Quote Originally Posted by Tenor1 View Post
    There are three types of aquarium filtration: biological, mechanical and chemical, and it is helpful to know their differences. Biological and mechanical filtration are the everyday methods while chemical should be used only as needed.

    Biological filtration is the natural process of living bacteria consuming organic waste in the water column. This is what gives the water column the crystal clear look we all try to achieve in our aquarium. The bacteria naturally forms on hard porous media in our canister filters. The media can vary from bio-balls to sintered glass such as Ehfimech made by Eheim. Companies have various claims explaining why their hard media is better than another. It's hard to know which is best, but know that all of them are good. The flow of water through the canister puts the bacteria in constant contact with the water column. Even though the hard surfaces inside the aquarium have bacteria on their surfaces they do not have the constant flow of water over them in the same way it occurs in the canister filter. The bacteria consumes the microscopic waste in the water but we still need something for larger particles that we can actually see.

    Mechanical filtration traps larger particles in the canister. We use various media to trap and contain these particles inside the canister waiting for us to remove them. I like to use foam sponges, which can be rinsed and reused several times. Larger organic particles, such as a plant leaf, will eventually decompose and the bacteria in the filter will eventually consume it. But this is a lengthy process and the more efficient method is to clean the canister. Canister filters are designed to combine both biological and mechanical filtering methods, but there is an alternative that I like even better.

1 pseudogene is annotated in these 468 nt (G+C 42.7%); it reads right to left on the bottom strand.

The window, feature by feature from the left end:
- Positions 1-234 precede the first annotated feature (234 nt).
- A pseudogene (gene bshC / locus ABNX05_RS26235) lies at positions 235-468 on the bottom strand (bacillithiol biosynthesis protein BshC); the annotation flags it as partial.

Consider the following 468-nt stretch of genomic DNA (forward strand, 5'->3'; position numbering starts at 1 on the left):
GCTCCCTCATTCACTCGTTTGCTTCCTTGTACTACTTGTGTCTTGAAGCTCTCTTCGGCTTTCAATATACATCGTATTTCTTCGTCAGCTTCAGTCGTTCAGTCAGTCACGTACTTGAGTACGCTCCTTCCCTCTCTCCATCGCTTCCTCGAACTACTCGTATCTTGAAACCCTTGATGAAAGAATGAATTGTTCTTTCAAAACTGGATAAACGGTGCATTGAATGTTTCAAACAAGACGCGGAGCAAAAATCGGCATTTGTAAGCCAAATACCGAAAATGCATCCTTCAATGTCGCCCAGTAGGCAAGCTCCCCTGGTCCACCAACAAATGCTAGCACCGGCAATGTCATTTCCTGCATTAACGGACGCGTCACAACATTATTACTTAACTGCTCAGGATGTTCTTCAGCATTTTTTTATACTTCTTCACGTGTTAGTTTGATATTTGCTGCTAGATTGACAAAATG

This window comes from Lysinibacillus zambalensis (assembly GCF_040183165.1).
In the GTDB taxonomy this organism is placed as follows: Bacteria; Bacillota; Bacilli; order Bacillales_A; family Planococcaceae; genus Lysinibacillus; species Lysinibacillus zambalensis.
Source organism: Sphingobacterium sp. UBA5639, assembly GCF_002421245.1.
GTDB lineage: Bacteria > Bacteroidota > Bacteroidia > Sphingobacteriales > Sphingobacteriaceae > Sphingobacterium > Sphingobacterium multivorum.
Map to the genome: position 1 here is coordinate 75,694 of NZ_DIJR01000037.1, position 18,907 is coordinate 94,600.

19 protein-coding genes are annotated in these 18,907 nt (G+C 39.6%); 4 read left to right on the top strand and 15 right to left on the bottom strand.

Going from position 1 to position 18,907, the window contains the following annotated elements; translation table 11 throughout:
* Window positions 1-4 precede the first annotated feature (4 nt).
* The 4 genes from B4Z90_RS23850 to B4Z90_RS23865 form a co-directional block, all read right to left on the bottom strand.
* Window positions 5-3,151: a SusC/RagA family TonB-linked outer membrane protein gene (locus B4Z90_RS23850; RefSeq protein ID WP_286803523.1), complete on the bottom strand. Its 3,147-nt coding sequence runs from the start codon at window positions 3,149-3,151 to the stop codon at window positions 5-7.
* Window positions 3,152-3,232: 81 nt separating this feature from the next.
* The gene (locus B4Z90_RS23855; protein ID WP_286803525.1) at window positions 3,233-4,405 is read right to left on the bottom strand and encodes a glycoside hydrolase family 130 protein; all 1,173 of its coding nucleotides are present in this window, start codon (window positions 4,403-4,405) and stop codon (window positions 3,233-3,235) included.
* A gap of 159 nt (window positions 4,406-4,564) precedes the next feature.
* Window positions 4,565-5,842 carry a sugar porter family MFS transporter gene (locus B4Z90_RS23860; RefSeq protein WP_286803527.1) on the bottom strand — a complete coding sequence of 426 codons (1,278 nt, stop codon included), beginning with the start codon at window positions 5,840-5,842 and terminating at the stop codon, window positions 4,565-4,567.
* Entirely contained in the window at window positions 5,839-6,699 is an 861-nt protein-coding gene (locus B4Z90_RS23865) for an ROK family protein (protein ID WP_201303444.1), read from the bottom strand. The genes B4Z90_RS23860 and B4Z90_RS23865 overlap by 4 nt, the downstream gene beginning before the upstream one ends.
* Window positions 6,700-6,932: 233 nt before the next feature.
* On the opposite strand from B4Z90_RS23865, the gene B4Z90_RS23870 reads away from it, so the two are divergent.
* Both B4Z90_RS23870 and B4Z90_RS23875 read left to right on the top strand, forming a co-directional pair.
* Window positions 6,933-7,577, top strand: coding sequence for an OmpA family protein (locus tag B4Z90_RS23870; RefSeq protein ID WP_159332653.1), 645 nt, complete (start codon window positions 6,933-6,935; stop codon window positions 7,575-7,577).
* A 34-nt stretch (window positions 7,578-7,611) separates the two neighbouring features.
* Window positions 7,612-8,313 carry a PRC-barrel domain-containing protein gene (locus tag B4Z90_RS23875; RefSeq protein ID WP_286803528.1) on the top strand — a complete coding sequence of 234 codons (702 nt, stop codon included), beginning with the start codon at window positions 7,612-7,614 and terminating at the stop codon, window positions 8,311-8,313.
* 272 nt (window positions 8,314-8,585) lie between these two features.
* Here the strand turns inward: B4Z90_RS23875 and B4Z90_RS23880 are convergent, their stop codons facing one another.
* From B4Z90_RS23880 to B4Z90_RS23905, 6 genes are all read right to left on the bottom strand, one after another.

My alternative is to use two canister filters for one aquarium. Put only hard media in one canister and use only foam sponges in the other. This dramatically increases the surface area for the bacteria and you will only rarely have to service the canister. My second canister contains only foam sponges and I clean it when I notice the water return starts to slow down. Using two systems allows the tank to have two return spray bars. I position on in the traditional way, horizontal at the top of the tank, But the second one I place vertically in one corner of the tank. This really helps create a gentle water flow that really helps in planted tanks. Of course your tank needs to be large enough, say 40-gallons or more, to consider using two canisters. I strongly recommend this alternative for the appropriate size tank.

    Chemical filtration is the third and least used method of filtration. The most common media used for chemical filtration is charcoal and Seachem Purigen. Charcoal has a very limited effectiveness, lasting about two weeks. It is used to remove medications from the water column used when treating specific diseases. There is no need to use charcoal for any daily filtration. Many hobbyists use Purigen claiming it can polish the water, plus you can recharge the media and use it almost indefinitely. I personally do not use it and feel if you have good filtration and do adequate water changes it is not needed.

    But remember there are several ways to maintain a clean healthy tank. This just happens to be the method I use.
    Last edited by Neon Shrimp; 02-01-2014 at 12:00 PM.